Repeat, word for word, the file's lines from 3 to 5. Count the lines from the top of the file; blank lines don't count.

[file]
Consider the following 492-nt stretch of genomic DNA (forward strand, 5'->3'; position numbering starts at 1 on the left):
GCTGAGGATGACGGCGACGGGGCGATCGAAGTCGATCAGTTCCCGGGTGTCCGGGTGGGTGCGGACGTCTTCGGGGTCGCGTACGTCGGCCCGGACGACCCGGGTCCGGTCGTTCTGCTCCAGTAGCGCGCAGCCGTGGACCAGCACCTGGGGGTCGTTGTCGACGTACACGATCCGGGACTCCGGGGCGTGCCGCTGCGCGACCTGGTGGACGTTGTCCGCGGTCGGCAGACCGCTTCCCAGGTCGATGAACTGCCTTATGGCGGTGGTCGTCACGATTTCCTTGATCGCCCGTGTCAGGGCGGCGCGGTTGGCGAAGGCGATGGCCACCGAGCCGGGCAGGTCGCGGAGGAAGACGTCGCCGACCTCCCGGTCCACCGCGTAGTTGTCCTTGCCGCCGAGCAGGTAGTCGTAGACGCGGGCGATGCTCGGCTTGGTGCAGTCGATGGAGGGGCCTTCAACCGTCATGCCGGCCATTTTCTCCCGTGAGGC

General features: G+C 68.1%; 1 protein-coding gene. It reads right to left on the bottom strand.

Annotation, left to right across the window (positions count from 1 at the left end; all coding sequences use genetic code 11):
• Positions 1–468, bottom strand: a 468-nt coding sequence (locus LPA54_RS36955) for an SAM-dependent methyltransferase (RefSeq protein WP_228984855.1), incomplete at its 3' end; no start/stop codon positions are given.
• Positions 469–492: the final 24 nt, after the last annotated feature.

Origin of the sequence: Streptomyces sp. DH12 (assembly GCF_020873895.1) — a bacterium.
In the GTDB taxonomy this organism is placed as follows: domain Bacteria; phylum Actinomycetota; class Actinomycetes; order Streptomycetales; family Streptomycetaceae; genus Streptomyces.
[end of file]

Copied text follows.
General features: G+C 68.1%; 1 protein-coding gene. It reads right to left on the bottom strand.

Annotation, left to right across the window (positions count from 1 at the left end; all coding sequences use genetic code 11):
• Positions 1–468, bottom strand: a 468-nt coding sequence (locus LPA54_RS36955) for an SAM-dependent methyltransferase (RefSeq protein WP_228984855.1), incomplete at its 3' end; no start/stop codon positions are given.